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Omicron subtype variant BA.2: The beginning of the end of the pandemic?

Unknowingly, it has been three years since the new crown epidemic. In these three years, the epidemic virus has mutated many times. From the new crown at the beginning, it has become Delta and now it has become Omikron, and Omikron itself continues to evolve. , the subtype strain BA.2 rapidly replaced the initially popular BA.1.


Omicron is the most mutated and most mutated variant of the new coronavirus to date, and is listed as a variant of concern (VOC) by the World Health Organization (WHO), with known characteristics including the easiest transmission, but overall mild symptoms , the number of cases leading to severe hospitalization or death is significantly less than that of the previous variants, which cannot be ruled out as the factors of global vaccination popularization and the production of antibodies by natural immunity.


Omicron subtype strains include BA.1, BA.2, and BA.3. The World Health Organization (WHO) says that the dominant strains in the current global outbreak are BA.1 and BA.2, the latter being more prevalent in Asia.


The WHO and the medical community generally believe that there will be more mutant strains before the end of the new crown epidemic, and many people believe that the Omicron mutant strain has opened the end of the new crown epidemic.

Omicron Variant BA.2: Five Questions You Need to Know


1. Why are they called "stealth" mutants?


The Omicron BA.2 subtype is also referred to as the "stealth variant" because it lacks the genetic signature of the Omicron BA.1 "standard subtype" that allows researchers to determine infection The case is Omicron, not the Delta strain.


Like other mutant strains, people infected with Omi Kron BA.2 can use antigen testing (quick screening test) or PCR test to determine whether they are positive, but these two tests cannot confirm whether the infection is Delta or Omi. Chrono BA.2 subtype, more testing is needed to determine.


The Omicron BA.2 subtype appears to be more contagious than the previous mutated virus, although there is no data to suggest that it will be more severe.


2. What is BA.2?


When a virus mutates to produce a new variant, it usually divides or branches into different subtypes. For example, there are as many as 200 different subtypes in the delta strain.


The same is true for the Omicron variant, which already has subtypes including BA.1, BA.2, and BA.3.

BA.1 is the most prevalent subtype, and the World Health Organization says nearly 99 percent of infections in viral DNA received by the Global Initiative for Sharing Influenza Data (GISAID) have been sequenced as BA.1 (as of January 2022). 25th).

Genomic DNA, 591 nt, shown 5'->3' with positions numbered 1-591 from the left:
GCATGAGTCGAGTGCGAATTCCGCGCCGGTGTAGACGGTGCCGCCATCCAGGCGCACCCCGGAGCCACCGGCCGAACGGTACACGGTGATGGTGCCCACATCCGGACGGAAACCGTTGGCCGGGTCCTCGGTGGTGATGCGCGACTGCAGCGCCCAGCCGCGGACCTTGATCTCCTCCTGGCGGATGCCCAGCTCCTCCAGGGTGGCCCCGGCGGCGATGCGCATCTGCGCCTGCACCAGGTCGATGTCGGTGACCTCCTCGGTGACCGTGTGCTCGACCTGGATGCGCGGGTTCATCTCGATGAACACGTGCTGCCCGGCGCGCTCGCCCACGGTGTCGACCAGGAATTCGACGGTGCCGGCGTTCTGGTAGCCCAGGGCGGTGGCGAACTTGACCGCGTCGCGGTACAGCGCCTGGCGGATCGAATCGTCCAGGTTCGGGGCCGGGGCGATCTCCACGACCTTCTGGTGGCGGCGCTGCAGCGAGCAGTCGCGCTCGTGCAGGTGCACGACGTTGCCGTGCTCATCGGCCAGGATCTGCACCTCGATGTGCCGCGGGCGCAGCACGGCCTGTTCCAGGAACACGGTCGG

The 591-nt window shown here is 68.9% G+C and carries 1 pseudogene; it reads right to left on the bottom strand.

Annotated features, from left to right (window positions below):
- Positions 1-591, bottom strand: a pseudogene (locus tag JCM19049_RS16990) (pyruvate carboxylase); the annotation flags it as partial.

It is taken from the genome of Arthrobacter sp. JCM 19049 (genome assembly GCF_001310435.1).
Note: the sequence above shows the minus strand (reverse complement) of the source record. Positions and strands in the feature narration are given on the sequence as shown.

3. Where is BA.2 spread?


The World Health Organization (WHO) said on February 2 that the Omicron BA.2 subtype had been detected in 57 countries.


The BA.2 subtype already accounts for the majority of confirmed cases in places including the Philippines, Nepal, Qatar, India and Denmark, and is increasing very rapidly elsewhere, the WHO said.

4.BA.2 is more contagious?


A survey of 8,500 households and 18,000 people by the Danish Serum Institute found that BA.2 was significantly more infectious than BA.1.


BA.2 led to higher rates of breakthrough infections in people who received the two- and three-dose vaccines than other mutant strains, the report said, although those who had the vaccine were less likely to transmit the virus to others.


Another survey conducted in the UK also found that BA.2 was more contagious than BA.1.


Is 5.BA.2 more dangerous?


There is no data to suggest that BA.2 infection is more severe than any previous variant of the Omicron subtype.


"From countries where BA.2 cases surpassed BA.1 cases, we haven't seen any significant increase in severe hospitalizations," said Boris Pavlin of the WHO's COVID-19 response team.


He said that even if BA.2 replaced BA.1, it would not have much impact on how the global outbreak develops and patients are treated.


"It's not expected to have much impact, but we need more data," Dr Pavlin said.


Like other mutated viruses, experts believe the vaccine will remain effective and avoid severe illness, hospitalization and death.


"Vaccines are effective in preventing severe disease, including Omicron," Pavlin said.


"So far, there is not enough evidence to suggest that BA.2 causes more severe illness than BA.1, but data is limited and the UK Health Safety Agency will be watching closely," Zander said.


"We still need to be more vigilant, get more people vaccinated, continue to have regular rapid screening tests, and do PCR tests if they have symptoms."



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